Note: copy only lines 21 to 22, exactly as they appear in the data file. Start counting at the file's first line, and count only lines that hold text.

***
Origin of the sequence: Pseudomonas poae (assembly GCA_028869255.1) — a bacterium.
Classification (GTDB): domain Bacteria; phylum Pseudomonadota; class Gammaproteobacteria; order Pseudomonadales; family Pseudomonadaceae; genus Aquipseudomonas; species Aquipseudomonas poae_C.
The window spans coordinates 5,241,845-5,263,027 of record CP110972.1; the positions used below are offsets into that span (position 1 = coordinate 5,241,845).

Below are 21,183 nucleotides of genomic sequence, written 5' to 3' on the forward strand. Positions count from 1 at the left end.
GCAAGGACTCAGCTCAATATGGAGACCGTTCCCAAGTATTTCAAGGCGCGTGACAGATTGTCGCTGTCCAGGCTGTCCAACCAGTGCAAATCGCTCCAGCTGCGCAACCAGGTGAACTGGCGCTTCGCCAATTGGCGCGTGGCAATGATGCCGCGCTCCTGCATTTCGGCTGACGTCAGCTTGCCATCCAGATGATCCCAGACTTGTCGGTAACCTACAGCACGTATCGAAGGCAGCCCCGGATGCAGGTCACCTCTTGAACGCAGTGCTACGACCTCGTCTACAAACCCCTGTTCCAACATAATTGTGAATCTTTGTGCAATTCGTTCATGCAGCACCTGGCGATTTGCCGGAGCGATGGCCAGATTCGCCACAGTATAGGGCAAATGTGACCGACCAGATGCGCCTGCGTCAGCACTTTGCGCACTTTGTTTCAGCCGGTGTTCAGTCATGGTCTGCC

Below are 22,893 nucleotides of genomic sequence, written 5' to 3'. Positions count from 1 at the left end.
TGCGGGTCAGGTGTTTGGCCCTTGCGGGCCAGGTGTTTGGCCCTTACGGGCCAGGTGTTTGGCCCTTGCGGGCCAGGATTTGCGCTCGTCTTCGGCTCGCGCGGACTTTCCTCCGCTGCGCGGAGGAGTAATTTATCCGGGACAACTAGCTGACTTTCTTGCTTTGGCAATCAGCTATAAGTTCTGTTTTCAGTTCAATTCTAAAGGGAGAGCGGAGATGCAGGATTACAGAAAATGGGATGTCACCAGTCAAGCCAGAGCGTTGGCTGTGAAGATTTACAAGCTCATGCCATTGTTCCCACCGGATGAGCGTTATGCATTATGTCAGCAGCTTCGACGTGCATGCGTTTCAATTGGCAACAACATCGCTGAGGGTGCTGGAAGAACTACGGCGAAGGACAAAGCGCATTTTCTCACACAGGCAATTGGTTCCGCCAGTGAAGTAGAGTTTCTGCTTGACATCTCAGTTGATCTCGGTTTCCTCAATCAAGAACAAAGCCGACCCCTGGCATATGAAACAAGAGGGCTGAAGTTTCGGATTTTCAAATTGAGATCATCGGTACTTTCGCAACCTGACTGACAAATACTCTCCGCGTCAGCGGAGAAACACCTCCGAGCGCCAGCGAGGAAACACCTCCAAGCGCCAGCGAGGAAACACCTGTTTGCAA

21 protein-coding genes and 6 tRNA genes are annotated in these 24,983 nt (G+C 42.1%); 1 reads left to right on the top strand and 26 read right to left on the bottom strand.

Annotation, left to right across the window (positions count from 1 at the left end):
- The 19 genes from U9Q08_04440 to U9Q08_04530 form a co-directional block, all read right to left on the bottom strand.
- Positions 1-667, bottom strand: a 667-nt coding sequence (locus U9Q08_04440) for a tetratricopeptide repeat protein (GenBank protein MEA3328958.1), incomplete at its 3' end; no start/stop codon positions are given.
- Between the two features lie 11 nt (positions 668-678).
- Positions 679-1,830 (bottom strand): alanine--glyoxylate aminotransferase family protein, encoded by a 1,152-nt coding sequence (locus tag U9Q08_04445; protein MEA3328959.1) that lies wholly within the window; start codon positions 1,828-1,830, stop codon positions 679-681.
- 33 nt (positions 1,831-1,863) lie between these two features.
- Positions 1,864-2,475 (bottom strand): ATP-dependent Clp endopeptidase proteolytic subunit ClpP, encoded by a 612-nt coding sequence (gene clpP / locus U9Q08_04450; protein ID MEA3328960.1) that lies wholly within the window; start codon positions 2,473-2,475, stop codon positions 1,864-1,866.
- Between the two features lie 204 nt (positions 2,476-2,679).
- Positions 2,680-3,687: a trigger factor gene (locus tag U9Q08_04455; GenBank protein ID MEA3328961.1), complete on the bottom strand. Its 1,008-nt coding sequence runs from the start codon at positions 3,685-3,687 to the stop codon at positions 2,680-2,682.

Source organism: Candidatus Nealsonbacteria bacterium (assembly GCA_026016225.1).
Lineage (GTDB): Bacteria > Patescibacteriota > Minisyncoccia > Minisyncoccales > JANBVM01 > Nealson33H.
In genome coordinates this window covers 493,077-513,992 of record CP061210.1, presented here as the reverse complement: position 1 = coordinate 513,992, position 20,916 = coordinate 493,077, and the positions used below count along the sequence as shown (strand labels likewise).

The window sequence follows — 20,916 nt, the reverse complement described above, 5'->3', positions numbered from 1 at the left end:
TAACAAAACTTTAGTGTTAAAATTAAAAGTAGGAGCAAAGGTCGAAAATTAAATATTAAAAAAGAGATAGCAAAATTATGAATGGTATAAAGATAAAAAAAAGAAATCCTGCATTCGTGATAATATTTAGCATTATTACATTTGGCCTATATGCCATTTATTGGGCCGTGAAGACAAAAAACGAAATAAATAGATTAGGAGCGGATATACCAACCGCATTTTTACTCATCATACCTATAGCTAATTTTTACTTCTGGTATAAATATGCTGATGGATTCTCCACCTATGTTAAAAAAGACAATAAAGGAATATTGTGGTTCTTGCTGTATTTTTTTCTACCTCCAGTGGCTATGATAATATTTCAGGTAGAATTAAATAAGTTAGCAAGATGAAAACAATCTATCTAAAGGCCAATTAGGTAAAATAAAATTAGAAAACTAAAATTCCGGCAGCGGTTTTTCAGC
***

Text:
The window sequence follows — 20,916 nt, the reverse complement described above, 5'->3', positions numbered from 1 at the left end:
TAACAAAACTTTAGTGTTAAAATTAAAAGTAGGAGCAAAGGTCGAAAATTAAATATTAAAAAAGAGATAGCAAAATTATGAATGGTATAAAGATAAAAAAAAGAAATCCTGCATTCGTGATAATATTTAGCATTATTACATTTGGCCTATATGCCATTTATTGGGCCGTGAAGACAAAAAACGAAATAAATAGATTAGGAGCGGATATACCAACCGCATTTTTACTCATCATACCTATAGCTAATTTTTACTTCTGGTATAAATATGCTGATGGATTCTCCACCTATGTTAAAAAAGACAATAAAGGAATATTGTGGTTCTTGCTGTATTTTTTTCTACCTCCAGTGGCTATGATAATATTTCAGGTAGAATTAAATAAGTTAGCAAGATGAAAACAATCTATCTAAAGGCCAATTAGGTAAAATAAAATTAGAAAACTAAAATTCCGGCAGCGGTTTTTCAGC